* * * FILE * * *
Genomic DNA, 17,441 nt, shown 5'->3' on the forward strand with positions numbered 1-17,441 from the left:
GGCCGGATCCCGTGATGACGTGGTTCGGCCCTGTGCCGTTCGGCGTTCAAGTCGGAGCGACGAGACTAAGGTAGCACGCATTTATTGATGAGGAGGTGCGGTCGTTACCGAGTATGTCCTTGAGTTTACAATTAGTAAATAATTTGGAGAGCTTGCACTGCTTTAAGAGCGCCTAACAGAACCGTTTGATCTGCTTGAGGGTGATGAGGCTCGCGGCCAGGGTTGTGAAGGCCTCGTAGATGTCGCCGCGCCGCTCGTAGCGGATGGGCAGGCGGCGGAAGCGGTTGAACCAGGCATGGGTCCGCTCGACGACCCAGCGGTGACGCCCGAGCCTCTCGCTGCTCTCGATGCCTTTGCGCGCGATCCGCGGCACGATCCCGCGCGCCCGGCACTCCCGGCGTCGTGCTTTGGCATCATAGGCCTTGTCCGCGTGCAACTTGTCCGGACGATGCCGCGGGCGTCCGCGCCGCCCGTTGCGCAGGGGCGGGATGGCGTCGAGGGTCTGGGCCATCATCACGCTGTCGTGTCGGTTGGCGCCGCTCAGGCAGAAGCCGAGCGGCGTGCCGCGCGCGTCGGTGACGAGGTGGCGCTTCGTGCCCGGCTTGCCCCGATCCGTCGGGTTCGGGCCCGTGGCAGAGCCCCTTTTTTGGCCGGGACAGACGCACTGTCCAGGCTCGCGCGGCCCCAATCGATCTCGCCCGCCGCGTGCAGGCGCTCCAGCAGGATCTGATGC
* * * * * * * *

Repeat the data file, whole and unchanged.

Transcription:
Genomic DNA, 17,441 nt, shown 5'->3' on the forward strand with positions numbered 1-17,441 from the left:
GGCCGGATCCCGTGATGACGTGGTTCGGCCCTGTGCCGTTCGGCGTTCAAGTCGGAGCGACGAGACTAAGGTAGCACGCATTTATTGATGAGGAGGTGCGGTCGTTACCGAGTATGTCCTTGAGTTTACAATTAGTAAATAATTTGGAGAGCTTGCACTGCTTTAAGAGCGCCTAACAGAACCGTTTGATCTGCTTGAGGGTGATGAGGCTCGCGGCCAGGGTTGTGAAGGCCTCGTAGATGTCGCCGCGCCGCTCGTAGCGGATGGGCAGGCGGCGGAAGCGGTTGAACCAGGCATGGGTCCGCTCGACGACCCAGCGGTGACGCCCGAGCCTCTCGCTGCTCTCGATGCCTTTGCGCGCGATCCGCGGCACGATCCCGCGCGCCCGGCACTCCCGGCGTCGTGCTTTGGCATCATAGGCCTTGTCCGCGTGCAACTTGTCCGGACGATGCCGCGGGCGTCCGCGCCGCCCGTTGCGCAGGGGCGGGATGGCGTCGAGGGTCTGGGCCATCATCACGCTGTCGTGTCGGTTGGCGCCGCTCAGGCAGAAGCCGAGCGGCGTGCCGCGCGCGTCGGTGACGAGGTGGCGCTTCGTGCCCGGCTTGCCCCGATCCGTCGGGTTCGGGCCCGTGGCAGAGCCCCTTTTTTGGCCGGGACAGACGCACTGTCCAGGCTCGCGCGGCCCCAATCGATCTCGCCCGCCGCGTGCAGGCGCTCCAGCAGGATCTGATGC